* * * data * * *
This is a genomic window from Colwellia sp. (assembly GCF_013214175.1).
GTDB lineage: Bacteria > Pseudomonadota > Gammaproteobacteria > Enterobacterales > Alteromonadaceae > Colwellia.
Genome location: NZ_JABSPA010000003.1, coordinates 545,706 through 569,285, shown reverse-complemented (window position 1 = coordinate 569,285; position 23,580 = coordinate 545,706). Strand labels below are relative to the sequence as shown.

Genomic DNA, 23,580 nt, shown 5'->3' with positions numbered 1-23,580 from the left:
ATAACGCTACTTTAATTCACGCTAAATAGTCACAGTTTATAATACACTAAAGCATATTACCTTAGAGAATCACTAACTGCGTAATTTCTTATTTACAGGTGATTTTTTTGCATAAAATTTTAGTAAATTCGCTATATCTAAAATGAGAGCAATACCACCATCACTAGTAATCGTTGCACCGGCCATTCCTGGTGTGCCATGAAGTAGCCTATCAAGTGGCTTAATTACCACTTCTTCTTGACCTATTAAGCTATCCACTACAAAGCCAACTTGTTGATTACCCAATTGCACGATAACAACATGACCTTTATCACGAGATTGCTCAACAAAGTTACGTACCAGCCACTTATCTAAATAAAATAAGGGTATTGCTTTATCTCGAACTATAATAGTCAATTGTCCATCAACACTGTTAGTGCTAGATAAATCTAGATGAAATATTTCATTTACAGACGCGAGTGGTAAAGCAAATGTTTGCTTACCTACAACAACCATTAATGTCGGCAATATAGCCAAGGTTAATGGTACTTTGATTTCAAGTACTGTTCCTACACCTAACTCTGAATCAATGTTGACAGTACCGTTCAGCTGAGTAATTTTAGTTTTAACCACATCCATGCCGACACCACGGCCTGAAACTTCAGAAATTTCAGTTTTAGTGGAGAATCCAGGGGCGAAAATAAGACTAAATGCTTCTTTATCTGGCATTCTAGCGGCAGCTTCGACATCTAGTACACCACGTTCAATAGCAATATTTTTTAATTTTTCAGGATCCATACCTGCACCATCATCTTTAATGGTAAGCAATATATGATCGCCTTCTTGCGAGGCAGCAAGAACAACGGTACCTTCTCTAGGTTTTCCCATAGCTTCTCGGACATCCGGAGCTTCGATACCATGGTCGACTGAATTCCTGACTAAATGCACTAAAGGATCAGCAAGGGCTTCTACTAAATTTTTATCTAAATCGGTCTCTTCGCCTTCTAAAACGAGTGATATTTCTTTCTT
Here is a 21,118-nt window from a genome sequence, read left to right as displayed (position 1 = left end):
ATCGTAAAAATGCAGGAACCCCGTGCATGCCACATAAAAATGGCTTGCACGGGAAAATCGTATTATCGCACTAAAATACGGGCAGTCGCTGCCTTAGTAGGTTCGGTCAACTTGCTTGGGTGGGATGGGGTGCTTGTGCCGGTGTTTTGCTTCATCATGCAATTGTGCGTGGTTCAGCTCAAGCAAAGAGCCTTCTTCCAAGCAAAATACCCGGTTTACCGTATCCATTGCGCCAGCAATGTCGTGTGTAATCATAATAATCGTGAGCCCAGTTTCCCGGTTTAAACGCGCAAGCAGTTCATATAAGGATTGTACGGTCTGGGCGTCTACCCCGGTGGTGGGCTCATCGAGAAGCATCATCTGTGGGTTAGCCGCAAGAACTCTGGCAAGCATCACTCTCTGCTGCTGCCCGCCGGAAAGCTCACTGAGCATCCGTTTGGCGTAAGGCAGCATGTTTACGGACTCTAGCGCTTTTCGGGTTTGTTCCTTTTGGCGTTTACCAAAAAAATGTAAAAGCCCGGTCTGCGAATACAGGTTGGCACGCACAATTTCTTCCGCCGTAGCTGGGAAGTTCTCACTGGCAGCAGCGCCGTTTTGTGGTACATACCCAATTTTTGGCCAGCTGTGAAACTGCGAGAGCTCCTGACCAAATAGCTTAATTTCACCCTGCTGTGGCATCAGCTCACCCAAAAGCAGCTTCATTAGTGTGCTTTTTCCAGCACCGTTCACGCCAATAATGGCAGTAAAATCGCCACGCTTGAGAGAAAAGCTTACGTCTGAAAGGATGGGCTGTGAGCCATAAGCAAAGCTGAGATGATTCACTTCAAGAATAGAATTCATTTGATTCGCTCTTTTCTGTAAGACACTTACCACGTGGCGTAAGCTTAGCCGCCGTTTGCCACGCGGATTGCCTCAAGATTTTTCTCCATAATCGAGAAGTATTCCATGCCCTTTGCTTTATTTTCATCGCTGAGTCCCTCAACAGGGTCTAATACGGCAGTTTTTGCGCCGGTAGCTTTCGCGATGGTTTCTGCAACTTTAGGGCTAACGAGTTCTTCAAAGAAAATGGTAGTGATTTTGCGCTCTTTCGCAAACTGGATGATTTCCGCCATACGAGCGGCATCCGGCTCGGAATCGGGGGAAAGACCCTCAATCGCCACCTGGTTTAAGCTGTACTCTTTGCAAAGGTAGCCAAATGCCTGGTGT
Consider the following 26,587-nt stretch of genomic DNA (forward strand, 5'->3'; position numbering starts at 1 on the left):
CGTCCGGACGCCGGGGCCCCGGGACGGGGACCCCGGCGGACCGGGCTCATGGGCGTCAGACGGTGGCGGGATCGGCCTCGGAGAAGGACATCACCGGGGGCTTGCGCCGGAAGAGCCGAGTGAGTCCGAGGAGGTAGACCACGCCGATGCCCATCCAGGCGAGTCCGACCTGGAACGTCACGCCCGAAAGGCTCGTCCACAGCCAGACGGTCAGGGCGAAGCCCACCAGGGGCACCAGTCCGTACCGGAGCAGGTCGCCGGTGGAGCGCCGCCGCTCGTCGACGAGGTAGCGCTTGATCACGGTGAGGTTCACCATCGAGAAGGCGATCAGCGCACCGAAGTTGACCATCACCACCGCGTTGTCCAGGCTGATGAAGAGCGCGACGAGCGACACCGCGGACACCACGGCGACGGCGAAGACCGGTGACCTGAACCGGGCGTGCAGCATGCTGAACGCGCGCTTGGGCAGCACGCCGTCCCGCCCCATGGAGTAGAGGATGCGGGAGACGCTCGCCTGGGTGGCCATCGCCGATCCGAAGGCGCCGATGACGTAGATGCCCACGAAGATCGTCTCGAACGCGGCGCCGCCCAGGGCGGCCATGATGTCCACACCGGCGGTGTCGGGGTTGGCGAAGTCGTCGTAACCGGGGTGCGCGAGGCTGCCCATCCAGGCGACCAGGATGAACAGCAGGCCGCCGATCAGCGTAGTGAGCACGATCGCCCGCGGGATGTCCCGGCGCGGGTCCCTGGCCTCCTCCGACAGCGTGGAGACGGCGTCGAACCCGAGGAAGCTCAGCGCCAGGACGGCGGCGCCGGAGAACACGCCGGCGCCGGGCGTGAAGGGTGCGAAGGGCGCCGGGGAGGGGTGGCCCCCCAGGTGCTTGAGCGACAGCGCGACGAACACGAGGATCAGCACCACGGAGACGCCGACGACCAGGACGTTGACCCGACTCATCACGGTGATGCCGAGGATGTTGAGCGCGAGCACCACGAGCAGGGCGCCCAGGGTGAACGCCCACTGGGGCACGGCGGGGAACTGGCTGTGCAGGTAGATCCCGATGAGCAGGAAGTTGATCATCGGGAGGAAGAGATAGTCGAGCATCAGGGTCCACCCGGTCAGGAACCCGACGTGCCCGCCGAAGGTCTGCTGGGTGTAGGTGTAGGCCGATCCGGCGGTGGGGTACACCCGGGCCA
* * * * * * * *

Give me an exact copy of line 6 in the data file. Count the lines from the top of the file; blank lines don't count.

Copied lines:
Here is a 21,118-nt window from a genome sequence, read left to right as displayed (position 1 = left end):